Ensure that cookies used in an HTTP session are never used in an HTTPS session. All cookies used within an HTTPS session should also be marked as secure so they are not transferred in clear text when accessing an HTTP section of the website. A cookie's secure flag can be set by using the Apache::Cookie Perl module. If the web server explicitly marks each cookie with a secure flag, then the web browser should theoretically respect this setting and only transfer the cookies over a secure connection.
Similarly, the cookie should also be marked with the HTTPOnly flag, which prevents client-side scripts from accessing the cookie value. This prevents attacks such as cross-site scripting from posting off your session identifier to an attacker in order to perform session hijacking. Unfortunately, not all browsers support the HTTPOnly flag, so you should check that your supported browsers do.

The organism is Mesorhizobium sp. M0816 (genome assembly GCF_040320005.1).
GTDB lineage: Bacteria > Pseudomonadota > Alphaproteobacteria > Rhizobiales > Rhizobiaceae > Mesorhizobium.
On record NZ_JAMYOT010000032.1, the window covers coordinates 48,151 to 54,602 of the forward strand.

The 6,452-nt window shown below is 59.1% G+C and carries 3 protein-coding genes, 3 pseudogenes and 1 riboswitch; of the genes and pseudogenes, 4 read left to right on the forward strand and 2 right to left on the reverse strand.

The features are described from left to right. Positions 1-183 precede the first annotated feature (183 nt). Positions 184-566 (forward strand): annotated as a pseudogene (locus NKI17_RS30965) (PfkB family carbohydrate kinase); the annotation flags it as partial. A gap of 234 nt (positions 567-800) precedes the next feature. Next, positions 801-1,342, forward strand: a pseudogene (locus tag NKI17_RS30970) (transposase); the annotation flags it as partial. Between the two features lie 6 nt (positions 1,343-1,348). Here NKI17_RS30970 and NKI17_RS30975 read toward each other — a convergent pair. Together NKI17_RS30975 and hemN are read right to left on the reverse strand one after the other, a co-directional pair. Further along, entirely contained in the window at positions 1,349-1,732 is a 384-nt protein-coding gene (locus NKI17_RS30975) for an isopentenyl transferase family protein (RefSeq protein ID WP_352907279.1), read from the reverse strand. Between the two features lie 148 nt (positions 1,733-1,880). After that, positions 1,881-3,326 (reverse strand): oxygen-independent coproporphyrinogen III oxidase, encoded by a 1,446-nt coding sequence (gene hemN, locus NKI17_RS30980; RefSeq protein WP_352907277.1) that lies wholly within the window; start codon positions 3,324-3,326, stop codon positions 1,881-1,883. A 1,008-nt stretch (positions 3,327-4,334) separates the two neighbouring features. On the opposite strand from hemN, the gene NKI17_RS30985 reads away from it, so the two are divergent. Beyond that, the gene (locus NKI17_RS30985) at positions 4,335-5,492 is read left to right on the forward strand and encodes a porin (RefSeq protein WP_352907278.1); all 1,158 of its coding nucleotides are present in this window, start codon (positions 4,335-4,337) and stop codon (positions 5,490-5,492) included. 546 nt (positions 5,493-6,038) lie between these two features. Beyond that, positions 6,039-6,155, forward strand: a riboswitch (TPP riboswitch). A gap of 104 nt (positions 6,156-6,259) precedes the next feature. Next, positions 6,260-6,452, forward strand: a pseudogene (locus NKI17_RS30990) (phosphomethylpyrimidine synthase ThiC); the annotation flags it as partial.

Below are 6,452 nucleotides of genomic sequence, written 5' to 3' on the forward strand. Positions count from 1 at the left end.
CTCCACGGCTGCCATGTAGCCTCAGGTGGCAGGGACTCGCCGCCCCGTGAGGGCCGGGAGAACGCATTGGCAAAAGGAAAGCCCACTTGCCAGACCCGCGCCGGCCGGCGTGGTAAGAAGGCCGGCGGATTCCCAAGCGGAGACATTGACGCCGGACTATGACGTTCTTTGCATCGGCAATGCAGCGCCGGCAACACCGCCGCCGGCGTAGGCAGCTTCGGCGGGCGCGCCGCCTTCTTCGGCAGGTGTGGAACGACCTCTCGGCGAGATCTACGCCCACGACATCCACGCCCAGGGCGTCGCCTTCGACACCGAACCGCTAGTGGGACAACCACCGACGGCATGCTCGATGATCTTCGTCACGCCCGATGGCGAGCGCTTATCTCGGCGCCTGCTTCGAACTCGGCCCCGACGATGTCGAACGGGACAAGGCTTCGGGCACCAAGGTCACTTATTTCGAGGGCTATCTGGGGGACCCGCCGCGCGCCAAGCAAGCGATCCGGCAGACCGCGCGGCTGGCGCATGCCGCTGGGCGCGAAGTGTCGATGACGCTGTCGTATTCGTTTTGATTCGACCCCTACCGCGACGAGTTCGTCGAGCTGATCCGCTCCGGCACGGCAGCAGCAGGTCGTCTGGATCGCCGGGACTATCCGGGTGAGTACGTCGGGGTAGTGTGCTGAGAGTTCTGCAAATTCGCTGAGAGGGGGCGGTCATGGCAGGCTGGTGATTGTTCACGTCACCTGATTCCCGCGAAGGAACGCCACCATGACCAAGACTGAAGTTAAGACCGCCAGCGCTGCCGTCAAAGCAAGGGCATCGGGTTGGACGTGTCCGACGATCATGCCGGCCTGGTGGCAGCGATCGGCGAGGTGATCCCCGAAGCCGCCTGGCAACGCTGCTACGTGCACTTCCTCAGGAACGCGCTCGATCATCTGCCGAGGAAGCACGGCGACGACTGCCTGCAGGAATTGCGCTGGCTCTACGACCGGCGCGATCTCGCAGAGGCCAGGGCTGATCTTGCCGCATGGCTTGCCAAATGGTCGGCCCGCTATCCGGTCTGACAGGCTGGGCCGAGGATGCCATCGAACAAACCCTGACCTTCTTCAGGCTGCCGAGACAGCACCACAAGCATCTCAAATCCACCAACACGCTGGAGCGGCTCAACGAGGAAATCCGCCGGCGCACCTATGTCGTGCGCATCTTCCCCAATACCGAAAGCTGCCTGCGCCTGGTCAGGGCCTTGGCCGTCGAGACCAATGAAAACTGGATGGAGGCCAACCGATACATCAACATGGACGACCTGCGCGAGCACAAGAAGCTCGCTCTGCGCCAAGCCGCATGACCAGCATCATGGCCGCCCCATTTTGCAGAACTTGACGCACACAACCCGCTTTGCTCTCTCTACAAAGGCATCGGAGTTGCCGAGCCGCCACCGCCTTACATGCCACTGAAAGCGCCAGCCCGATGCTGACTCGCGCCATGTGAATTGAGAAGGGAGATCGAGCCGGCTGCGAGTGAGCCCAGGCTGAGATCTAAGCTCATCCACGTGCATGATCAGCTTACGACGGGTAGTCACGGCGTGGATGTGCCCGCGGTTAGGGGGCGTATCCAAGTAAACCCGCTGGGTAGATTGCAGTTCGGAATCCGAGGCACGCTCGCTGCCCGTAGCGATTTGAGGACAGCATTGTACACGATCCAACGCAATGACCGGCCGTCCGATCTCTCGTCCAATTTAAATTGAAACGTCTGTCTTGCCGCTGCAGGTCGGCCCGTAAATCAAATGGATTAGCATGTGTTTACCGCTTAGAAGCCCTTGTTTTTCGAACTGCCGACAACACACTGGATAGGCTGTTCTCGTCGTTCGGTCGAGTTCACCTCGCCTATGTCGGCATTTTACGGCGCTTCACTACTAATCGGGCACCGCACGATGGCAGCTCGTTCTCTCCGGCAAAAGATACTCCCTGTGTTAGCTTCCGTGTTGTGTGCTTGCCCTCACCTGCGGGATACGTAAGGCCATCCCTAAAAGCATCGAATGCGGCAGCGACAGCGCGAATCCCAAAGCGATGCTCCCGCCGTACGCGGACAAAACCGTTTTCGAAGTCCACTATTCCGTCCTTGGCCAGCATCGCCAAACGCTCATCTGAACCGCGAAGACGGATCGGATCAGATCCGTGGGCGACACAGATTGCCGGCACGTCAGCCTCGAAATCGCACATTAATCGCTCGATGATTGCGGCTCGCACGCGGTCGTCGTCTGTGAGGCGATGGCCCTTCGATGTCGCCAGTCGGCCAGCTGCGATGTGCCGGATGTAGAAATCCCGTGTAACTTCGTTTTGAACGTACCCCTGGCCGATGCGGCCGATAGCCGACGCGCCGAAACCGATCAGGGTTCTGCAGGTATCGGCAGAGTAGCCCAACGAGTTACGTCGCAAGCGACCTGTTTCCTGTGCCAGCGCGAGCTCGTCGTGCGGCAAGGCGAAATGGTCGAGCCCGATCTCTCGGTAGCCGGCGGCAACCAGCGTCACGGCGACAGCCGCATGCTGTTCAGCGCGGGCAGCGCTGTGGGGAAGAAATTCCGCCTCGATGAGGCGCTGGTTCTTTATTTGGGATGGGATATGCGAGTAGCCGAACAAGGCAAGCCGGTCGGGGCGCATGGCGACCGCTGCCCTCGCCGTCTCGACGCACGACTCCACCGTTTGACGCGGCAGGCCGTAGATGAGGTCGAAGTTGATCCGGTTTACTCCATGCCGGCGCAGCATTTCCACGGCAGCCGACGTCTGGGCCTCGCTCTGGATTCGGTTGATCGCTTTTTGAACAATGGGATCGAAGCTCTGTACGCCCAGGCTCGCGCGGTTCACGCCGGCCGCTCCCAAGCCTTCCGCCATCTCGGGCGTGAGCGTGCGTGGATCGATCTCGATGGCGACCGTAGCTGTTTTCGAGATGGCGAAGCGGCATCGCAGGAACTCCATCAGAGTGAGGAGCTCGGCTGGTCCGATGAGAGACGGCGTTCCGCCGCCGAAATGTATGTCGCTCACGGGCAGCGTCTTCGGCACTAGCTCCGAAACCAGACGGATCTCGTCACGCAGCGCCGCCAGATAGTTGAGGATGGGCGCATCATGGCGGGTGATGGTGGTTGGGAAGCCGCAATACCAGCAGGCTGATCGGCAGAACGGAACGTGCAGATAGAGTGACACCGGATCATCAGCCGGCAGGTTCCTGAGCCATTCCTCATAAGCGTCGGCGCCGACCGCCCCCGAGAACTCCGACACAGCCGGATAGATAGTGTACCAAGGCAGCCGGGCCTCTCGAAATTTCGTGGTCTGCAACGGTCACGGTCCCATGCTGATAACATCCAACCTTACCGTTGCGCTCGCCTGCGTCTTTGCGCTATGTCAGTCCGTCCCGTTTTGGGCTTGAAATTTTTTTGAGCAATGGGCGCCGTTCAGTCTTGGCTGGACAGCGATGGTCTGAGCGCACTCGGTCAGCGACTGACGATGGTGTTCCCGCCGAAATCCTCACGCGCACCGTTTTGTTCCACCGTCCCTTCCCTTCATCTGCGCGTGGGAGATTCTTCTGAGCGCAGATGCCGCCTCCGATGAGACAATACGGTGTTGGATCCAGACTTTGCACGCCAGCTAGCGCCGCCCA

To guarantee that cookie reverse engineering can't happen, ensure that custom cookies and session identifiers use a proven secure algorithm, rather than one that the developer has simply put together. This will ensure that cookie values are not predictable and that session hijacking isn't possible using this method.
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